Having attended the most recent public meetings of the Collingswood Board of Education (BOE), I saw two BOE factions with very different priorities coalesce around a high school stadium plan. The BOE’s plan includes demolishing the 4000-seat high school stadium, erecting metal bleacher seating for 500, and commencing with a $13,000 a year cost for portable toilets and shipping storage containers in lieu of the restroom and storage facilities that will be lost with the stadium’s razing.
One segment of the BOE clearly has taken to heart what the electorate expressed about the BOE’s proposed $13 million “Community Enrichment Program”. The referendum’s defeat by 73% of the voters has infused a somewhat refreshing frugality with a large segment of the board members. These members are acutely focused on short-term costs. Consequently, they favor demolishing the stadium which keeps its associated costs next year to under $750,000.
The other segment of the BOE despite the overwhelming rebuke from the electorate clearly has not gotten over their grand ambitions for a “Community Enrichment Program”. What they are doing now is taking an incremental approach for the time being to advance it. Tearing the stadium down is their next step to advance their exorbitant plan of a grand reconfiguration. Fitting into this is their advocacy that the new bleachers for the football field be temporary rather than permanent.
Regardless of the factions, what is sorely lacking in this whole process is a long-term cost analysis. To make an adequately informed decision and to instill trust in the process, the BOE should have clearly and openly compared the long-term cost of repairing the stadium with replacing the stadium as was requested by the public. What was warranted was a simple “apples-to-apples” comparison–one with costs for seating, restrooms, storage, and press booth. The cost comparison should have shown the real cost over many years with snapshots perhaps for the coming two years, and 10, 25 and 50 years out.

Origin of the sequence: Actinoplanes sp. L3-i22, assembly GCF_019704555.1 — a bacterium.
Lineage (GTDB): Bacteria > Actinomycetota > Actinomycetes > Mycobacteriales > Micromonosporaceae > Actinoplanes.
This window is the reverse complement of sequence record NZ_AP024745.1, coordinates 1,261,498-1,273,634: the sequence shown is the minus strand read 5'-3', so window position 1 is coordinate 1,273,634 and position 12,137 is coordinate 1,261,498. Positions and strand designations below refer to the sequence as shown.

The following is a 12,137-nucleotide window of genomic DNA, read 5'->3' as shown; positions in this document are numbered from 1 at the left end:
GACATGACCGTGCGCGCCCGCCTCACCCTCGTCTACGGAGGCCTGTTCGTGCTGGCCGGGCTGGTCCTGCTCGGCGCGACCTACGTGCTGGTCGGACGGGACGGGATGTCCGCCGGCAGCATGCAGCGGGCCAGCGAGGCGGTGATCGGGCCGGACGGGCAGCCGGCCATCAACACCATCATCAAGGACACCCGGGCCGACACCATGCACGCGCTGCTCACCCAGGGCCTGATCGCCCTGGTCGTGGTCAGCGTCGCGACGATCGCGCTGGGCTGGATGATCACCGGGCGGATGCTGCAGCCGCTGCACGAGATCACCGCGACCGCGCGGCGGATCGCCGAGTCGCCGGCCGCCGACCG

It was 22 years ago when the stadium underwent its last major repair. For another repair, a large component cost estimate is for handicap accessibility improvements. This is an overblown (i.e., “cooked”) one-time cost of $500,000. For a stadium capacity of 4000, the Americans With Disability Act requires wheelchair accessible seating for 32. Instead, the repair plan alternative has wheelchair seating across the entire first row of the stadium which is essentially the entire length of the football field.
The balance of the repair cost–the one that would eventually reoccur–is $900,000 reportedly. Spread over 22 years, that comes to $40,909 per year. That is not a small amount of money, but the BOE instead has rushed to an alternative that has them spending at least $13,000 a year just for portable toilets and shipping storage containers. Gone would be the stadium which hosted high school graduations for eighty years and Fourth of July celebrations for decades–the structure district Superintendent Oswald repeatedly referred to as the “big concrete monster.”
I don’t know which alternative would have emerged from an honest long-term cost comparison as a better value and by how much.
It is a shame, however, that the BOE
1) did not have the interest to find out and
2) did not see it as an opportunity to regain the public’s trust and confidence.
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